The other end of the preventer line, ideally, goes on a self-tailing cockpit winch: ours goes to one of Totem’s spiffy Andersen secondaries. This approach makes a quick release easy if needed. If you don’t have an open winch here, you can cleat the line. Either way, be sure to coil the end of the line, and keep it clear to run freely in case you need to quickly release the preventer.

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Here’s the completed setup, much as it can be from our Bahamian anchorage! Notice how the preventer lead has been moved to run fair between the shrouds.

Boom brakes

For some boats, a brake makes sense. These don’t prevent the boom from crossing over, but dampen the movement. We’re not fans of this on Totem because it would place tripping-hazard lines on the side deck. But for other boats, other layouts, they’re a great option: the setup at our friend’s boat Akira, anchored a few boatlengths away, is a great example of this. Keeping it all on the coachroof means there’s no dangerous deck clutter, and they can handle it right from the cockpit.

green line runs to brake on boom, and clutch in cockpit

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I’m looking forward to having a passage that requires setting up the preventer, not this upwind stuff! But for now, will tackle the upwind days ahead by cooking up a storm, checking and re-checking all stowage, and loading books on the kindle from our hometown library.

Another cutthroat game of DogOpoly with crew from the Manta 42, Akira

Another cutthroat game of DogOpoly with kids from the Manta 42, Akira: having a lot of fun with this crew.

Adults in the cockpit, kids in the cabin, paparazzi mama.

With thanks to Bonnie,  for the question and for the kind donation to our cruising kitty!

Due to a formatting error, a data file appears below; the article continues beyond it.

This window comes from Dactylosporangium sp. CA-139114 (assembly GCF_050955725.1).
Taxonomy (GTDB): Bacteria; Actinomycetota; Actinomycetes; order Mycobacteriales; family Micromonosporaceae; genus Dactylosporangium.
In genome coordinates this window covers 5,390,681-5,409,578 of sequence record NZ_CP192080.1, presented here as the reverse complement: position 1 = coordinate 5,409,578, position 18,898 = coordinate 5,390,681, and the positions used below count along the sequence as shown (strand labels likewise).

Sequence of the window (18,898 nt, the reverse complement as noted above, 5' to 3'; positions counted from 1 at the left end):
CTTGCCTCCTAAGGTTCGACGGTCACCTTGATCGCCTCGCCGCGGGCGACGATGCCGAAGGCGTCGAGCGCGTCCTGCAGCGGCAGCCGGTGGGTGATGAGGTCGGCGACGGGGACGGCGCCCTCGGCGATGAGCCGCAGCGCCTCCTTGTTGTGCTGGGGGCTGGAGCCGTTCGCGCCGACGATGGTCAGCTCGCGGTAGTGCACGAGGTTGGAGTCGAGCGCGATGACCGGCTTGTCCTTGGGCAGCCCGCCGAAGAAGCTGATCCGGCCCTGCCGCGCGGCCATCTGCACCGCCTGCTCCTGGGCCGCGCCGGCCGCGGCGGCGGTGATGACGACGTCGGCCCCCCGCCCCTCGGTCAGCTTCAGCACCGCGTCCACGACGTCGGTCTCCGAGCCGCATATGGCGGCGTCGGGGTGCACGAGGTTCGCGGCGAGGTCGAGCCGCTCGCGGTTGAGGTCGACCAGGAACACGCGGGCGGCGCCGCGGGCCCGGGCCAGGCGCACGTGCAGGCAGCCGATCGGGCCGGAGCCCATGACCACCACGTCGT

Offshore Communications: Satellite or SSB?

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Cruisers anchored off a small beach in the Exumas dinghy in for cocktails and chat while the sun sinks behind a distant cay. Most evenings in this idyllic spot new cruisers and old salts alike meet over plans to go fishing in the sound, the best time to avoid day-trippers in the Thunderball grotto, when the mail/grocery ship is due in this week, or just talk story.

Decaying government dock, Staniel Cay

Decaying government dock, Staniel Cay

We picked this location for the kids and I to hang out while Jamie was away based on the trifecta of people, provisions, and connectivity. Well, theoretical connectivity. We have line of sight to the Staniel Cay cell tower, but it’s been so dysfunctional I used our IridiumGO to load offshore GRIBs via PredictWind three out of the last four days!

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Weather conditions warrant monitoring, like the volatility that set up this little weather bomb a couple of days ago; I do not want to skip a day because I couldn’t connect.